Actress Juliette Binoche urges actors to reject roles that objectify women
When she was offered roles where she was “someone’s wife, or objectified as a woman”, she turned them down.
“I just said ‘no’ because I wasn’t interested,” the 58-year-old told reporters, admitting she felt “very lucky” to have played so many interesting roles while throughout his career.
“I know that there are women who are victims of it… but you have to know how to refuse this kind of codified cinema”, declared Binoche, whose role in “The English Patient” (1996) earned him the Oscar for Best Supporting Actress. .
“It’s not always easy, but you have to know how to take a leap into the unknown where these chauvinistic codes no longer apply.”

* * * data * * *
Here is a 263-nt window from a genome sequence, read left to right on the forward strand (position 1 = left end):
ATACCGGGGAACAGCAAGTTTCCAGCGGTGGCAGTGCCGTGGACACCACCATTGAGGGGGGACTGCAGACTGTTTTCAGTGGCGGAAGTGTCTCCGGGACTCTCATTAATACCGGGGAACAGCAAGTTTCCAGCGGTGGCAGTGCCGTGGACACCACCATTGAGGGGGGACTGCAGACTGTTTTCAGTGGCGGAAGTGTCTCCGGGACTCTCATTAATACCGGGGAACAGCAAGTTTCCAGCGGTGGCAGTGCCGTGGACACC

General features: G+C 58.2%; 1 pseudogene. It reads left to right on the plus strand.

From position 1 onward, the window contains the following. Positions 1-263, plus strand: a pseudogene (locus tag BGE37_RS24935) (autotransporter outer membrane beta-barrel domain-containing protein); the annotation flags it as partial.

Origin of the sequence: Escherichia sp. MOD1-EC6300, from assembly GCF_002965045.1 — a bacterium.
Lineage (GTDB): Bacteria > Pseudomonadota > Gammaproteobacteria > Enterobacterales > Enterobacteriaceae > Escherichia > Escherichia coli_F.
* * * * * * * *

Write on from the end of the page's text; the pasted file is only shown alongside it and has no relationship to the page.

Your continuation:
Binoche, who has played some 75 different roles since her big-screen debut in 1983, says she tries “never to judge a role, but to embrace it with all its contradictions, all its darkness and for what makes it ultimately human.
“And when a plot leads to an evolution or a transformation, that’s what interests me the most.”
On Sunday evening, the festival will present Binoche and Canadian director David Cronenberg with an honorary Donostia award in recognition of their career.
Past recipients of the Donostia Award – the festival’s highest accolade – include actors Meryl Streep, Richard Gere, Ian McKellen and Robert De Niro.
Last year’s honors went to French actor Marion Cotillard and Hollywood star Johnny Depp.